The 20-year study, which was led by Dr. Ronald Klein of Wisconsin’s Department of Ophthalmology and Visual Sciences, suggests that moderate wine consumption can lower an individual’s risk for long-term visual impairment. For the study, researchers examined the eye health of 6,000 adults between the ages of 43 and 84. Each person’s visual health was measured based on the number of letters “lost,” which was the number of letters printed on a LogMar chart that each subject could read at the start of the study, but no longer could.
Over the course of the two-decade study, all subjects lost an average of 6.6 letters, which Dr. Klein admitted was not all that unusual considering that the aging process will lead to unavoidable vision loss. However, Klein found that those who drank moderate amounts of alcohol were less likely to experience vision impairment, with 11 percent of non-alcohol drinkers developing visual impairment compared to 3.6 percent who drank moderate amounts of alcohol.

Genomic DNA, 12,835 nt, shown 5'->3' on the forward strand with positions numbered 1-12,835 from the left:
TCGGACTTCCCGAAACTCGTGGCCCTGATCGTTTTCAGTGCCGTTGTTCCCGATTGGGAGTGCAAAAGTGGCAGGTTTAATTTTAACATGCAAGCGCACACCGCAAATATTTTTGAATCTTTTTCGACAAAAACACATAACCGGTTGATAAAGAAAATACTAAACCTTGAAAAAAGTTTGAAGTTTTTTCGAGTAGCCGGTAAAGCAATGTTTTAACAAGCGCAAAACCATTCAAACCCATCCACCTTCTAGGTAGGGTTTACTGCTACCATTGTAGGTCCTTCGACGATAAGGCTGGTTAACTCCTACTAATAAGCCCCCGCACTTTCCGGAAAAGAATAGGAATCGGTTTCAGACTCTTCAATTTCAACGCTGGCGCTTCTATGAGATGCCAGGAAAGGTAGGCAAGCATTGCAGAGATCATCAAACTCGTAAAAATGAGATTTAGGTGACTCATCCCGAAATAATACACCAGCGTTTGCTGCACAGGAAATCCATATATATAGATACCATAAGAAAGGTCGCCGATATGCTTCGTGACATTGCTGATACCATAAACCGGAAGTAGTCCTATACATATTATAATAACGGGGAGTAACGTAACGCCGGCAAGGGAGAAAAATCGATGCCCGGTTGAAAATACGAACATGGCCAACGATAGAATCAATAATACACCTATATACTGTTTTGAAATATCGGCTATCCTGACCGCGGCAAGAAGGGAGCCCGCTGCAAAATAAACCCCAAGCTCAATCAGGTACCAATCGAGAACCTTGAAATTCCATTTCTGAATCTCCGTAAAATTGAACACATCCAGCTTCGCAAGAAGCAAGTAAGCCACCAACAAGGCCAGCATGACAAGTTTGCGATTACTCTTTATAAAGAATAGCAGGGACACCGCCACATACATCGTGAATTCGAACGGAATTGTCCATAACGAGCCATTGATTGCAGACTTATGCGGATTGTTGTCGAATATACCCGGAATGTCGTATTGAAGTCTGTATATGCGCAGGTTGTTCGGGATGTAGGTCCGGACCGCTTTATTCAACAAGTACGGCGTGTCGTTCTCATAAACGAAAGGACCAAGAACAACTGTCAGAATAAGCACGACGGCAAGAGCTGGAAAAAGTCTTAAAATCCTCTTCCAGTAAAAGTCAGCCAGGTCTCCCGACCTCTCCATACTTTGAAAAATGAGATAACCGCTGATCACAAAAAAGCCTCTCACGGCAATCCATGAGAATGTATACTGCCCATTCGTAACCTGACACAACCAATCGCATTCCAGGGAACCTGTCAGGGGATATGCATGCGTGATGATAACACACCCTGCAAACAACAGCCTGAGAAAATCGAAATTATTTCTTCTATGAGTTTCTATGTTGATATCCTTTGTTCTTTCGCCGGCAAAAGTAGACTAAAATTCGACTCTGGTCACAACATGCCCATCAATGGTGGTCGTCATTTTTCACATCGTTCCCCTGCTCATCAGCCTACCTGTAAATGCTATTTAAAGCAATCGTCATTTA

In regards to wine specifically, vision impairment was even less common among those who consumed moderate amounts of wine on a regular basis. Only 2.7 percent of regular wine drinkers went on to develop any type of visual impairment. Visual impairment was even less common in regular wine drinkers who exercised on a regular basis.
Klein stated that while aging is a factor that cannot be prevented when it comes to visual impairment, individuals can still make healthy choices in regards to diet, exercise, and alcohol consumption that can significantly impact eye health in a positive manner. Despite his findings, Klein says that further research will still need be conducted that verifies whether alcohol or wine alone can truly help reduce vision loss.